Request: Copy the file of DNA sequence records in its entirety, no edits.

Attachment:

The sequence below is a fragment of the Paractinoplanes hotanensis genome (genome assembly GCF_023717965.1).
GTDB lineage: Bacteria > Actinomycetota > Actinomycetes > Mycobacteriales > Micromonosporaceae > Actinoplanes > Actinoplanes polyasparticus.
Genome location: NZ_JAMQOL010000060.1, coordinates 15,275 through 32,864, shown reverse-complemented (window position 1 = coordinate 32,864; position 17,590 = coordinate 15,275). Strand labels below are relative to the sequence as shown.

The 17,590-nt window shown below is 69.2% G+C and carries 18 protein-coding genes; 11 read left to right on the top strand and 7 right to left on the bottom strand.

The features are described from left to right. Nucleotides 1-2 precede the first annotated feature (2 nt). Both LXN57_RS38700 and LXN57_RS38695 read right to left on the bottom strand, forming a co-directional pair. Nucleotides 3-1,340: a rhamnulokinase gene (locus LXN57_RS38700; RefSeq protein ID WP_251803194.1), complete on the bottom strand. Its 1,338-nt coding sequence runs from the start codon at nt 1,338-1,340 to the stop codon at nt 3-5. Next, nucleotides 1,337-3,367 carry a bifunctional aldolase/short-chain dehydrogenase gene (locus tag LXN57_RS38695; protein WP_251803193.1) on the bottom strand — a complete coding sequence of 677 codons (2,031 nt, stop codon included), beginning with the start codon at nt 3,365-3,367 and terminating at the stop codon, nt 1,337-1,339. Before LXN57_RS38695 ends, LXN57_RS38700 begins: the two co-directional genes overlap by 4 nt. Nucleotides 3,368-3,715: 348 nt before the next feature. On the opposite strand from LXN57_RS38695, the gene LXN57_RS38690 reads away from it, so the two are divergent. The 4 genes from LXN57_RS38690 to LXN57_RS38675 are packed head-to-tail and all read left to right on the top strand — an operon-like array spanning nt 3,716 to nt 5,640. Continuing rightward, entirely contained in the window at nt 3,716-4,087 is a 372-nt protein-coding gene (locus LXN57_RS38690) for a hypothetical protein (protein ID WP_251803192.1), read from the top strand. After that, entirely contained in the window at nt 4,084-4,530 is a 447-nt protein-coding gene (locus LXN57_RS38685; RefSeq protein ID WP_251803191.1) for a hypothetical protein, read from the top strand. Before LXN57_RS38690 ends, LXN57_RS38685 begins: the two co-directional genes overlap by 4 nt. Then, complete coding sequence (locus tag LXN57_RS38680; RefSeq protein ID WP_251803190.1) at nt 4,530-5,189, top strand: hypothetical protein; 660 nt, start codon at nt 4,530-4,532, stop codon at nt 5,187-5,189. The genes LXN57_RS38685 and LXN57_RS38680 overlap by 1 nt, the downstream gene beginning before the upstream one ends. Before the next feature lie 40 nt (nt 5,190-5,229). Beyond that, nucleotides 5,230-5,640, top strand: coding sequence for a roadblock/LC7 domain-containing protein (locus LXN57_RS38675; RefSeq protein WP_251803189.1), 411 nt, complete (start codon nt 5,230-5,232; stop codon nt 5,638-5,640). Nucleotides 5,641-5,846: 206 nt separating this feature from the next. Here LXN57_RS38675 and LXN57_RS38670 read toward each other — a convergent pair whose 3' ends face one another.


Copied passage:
The sequence below is a fragment of the Paractinoplanes hotanensis genome (genome assembly GCF_023717965.1).
GTDB lineage: Bacteria > Actinomycetota > Actinomycetes > Mycobacteriales > Micromonosporaceae > Actinoplanes > Actinoplanes polyasparticus.
Genome location: NZ_JAMQOL010000060.1, coordinates 15,275 through 32,864, shown reverse-complemented (window position 1 = coordinate 32,864; position 17,590 = coordinate 15,275). Strand labels below are relative to the sequence as shown.

The 17,590-nt window shown below is 69.2% G+C and carries 18 protein-coding genes; 11 read left to right on the top strand and 7 right to left on the bottom strand.

The features are described from left to right. Nucleotides 1-2 precede the first annotated feature (2 nt). Both LXN57_RS38700 and LXN57_RS38695 read right to left on the bottom strand, forming a co-directional pair. Nucleotides 3-1,340: a rhamnulokinase gene (locus LXN57_RS38700; RefSeq protein ID WP_251803194.1), complete on the bottom strand. Its 1,338-nt coding sequence runs from the start codon at nt 1,338-1,340 to the stop codon at nt 3-5. Next, nucleotides 1,337-3,367 carry a bifunctional aldolase/short-chain dehydrogenase gene (locus tag LXN57_RS38695; protein WP_251803193.1) on the bottom strand — a complete coding sequence of 677 codons (2,031 nt, stop codon included), beginning with the start codon at nt 3,365-3,367 and terminating at the stop codon, nt 1,337-1,339. Before LXN57_RS38695 ends, LXN57_RS38700 begins: the two co-directional genes overlap by 4 nt. Nucleotides 3,368-3,715: 348 nt before the next feature. On the opposite strand from LXN57_RS38695, the gene LXN57_RS38690 reads away from it, so the two are divergent. The 4 genes from LXN57_RS38690 to LXN57_RS38675 are packed head-to-tail and all read left to right on the top strand — an operon-like array spanning nt 3,716 to nt 5,640. Continuing rightward, entirely contained in the window at nt 3,716-4,087 is a 372-nt protein-coding gene (locus LXN57_RS38690) for a hypothetical protein (protein ID WP_251803192.1), read from the top strand. After that, entirely contained in the window at nt 4,084-4,530 is a 447-nt protein-coding gene (locus LXN57_RS38685; RefSeq protein ID WP_251803191.1) for a hypothetical protein, read from the top strand. Before LXN57_RS38690 ends, LXN57_RS38685 begins: the two co-directional genes overlap by 4 nt. Then, complete coding sequence (locus tag LXN57_RS38680; RefSeq protein ID WP_251803190.1) at nt 4,530-5,189, top strand: hypothetical protein; 660 nt, start codon at nt 4,530-4,532, stop codon at nt 5,187-5,189. The genes LXN57_RS38685 and LXN57_RS38680 overlap by 1 nt, the downstream gene beginning before the upstream one ends. Before the next feature lie 40 nt (nt 5,190-5,229). Beyond that, nucleotides 5,230-5,640, top strand: coding sequence for a roadblock/LC7 domain-containing protein (locus LXN57_RS38675; RefSeq protein WP_251803189.1), 411 nt, complete (start codon nt 5,230-5,232; stop codon nt 5,638-5,640). Nucleotides 5,641-5,846: 206 nt separating this feature from the next. Here LXN57_RS38675 and LXN57_RS38670 read toward each other — a convergent pair whose 3' ends face one another.